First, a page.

Not Vital's Private Island
Posted: Jul 25 2016
Call him a materialist. An impressionist. An objectifier. Swiss sculptor and painter Not Vital (b. 1948) is a culture collaborator, a sensual symbolist, and an expert experiencer whose surreal work forms a curious play between a subject and its surroundings. Maddeningly nomadic, he creates locally, learning from folk artisans in Italy, China, Laos, the Phillipines, Brazil, Chile, and the US. His installations are interruptions, fascinating and complex processes that simply celebrate world geography and the marriage of organic and inorganic matter.
Not Vital nurtures nature; he respects the regions where he builds, their resources and traditions. In Beijing, the city he feels most mirrors New York in the 1980s, Not Vital has found a creative haven where massive metalwork and epic concrete walls hide and hold his home and studio.
Black, white and silver is his palette; gold, stainless steel and marble, his mediums of choice. The artist embraces each earthly encounter, making spiritual his visionary design: tongue totems, a camel head cast in bronze, cow dung constructed out of aluminum, 21 tons of salt, the pyramid-shaped structure in Niger where children don’t go to school they go on school, and his own home in Africa (The House To Watch The Sunset) with three flights of exterior stairs. He’s coined it Scart - “sculptural architecture that also has a social aspect.”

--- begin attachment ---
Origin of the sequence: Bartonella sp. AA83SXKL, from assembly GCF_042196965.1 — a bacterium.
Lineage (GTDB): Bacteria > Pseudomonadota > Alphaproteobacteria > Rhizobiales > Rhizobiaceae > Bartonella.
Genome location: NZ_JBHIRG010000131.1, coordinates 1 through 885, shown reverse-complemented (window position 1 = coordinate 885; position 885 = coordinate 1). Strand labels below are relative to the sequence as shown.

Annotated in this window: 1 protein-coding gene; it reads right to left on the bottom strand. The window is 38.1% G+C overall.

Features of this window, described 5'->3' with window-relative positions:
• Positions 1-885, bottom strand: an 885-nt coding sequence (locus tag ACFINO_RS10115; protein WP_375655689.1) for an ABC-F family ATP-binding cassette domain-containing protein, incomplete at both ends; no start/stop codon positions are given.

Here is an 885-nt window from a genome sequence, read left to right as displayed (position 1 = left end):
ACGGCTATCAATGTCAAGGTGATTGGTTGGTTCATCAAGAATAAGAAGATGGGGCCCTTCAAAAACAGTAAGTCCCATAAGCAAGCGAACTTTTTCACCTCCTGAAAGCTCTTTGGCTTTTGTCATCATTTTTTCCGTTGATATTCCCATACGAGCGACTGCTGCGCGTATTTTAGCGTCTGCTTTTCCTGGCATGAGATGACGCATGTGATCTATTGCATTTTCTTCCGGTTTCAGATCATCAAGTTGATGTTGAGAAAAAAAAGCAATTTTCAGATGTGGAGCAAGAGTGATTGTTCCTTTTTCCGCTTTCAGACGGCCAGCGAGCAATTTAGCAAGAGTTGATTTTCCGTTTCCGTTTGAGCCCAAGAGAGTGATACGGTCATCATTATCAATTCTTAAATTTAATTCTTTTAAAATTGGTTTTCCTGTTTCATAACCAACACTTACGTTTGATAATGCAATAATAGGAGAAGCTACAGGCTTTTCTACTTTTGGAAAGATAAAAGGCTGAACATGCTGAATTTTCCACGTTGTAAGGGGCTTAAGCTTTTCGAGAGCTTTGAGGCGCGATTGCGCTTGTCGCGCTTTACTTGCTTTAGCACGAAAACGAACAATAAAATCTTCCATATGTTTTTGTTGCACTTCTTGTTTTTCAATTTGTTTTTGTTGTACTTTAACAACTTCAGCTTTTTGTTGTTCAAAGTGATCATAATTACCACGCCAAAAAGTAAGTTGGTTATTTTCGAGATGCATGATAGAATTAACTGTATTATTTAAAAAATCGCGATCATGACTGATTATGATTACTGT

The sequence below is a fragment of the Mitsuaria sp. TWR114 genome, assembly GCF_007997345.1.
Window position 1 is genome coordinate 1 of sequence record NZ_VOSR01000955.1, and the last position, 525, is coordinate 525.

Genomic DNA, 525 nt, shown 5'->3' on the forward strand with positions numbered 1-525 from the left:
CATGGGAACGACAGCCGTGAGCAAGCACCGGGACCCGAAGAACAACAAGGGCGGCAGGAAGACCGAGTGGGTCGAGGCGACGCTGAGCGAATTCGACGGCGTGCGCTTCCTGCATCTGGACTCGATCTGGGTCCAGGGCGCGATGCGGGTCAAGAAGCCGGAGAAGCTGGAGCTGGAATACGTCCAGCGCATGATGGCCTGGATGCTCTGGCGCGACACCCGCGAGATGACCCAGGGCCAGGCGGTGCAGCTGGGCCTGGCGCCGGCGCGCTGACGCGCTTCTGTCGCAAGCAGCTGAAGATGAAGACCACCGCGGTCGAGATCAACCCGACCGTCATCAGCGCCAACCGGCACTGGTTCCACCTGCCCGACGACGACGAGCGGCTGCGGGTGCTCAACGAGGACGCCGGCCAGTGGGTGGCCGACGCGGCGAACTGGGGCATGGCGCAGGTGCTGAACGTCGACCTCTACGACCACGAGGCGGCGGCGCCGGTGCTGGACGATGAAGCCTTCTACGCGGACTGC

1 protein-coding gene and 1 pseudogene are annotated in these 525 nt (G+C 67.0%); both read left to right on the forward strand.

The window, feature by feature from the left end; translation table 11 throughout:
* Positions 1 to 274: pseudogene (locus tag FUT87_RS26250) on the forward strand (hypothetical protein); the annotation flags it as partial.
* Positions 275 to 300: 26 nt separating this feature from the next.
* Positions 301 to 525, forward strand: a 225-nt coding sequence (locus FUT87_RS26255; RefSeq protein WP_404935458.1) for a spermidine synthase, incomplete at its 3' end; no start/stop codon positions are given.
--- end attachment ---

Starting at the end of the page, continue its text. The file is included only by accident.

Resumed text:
Recently, Not Vital has erected another resting place: the minimalist, demiurgic NotOna, situated on one of the 13 islands near Patagonia where craggy tree-lined topography is flower flecked and cavernous. NotOna is a marble isle carved into a 50-meter alabaster tunnel with a boxy concrete entrance on the edge of Lago General Carrera lake. Here the house joins the outside world and the artist lives inside, on a sleeping bag, on a small mattress.
It’s when indoor goes outdoor NotVital superbly shines, much like the light reflecting and absorbing off the giant ceramic heads set in landscapes that still dwarf and diminish their imposing stature. His practice is diverse and prolific, his metals molded into even more precious stones. Iconic and conceptual pieces that mesh memories with dreams.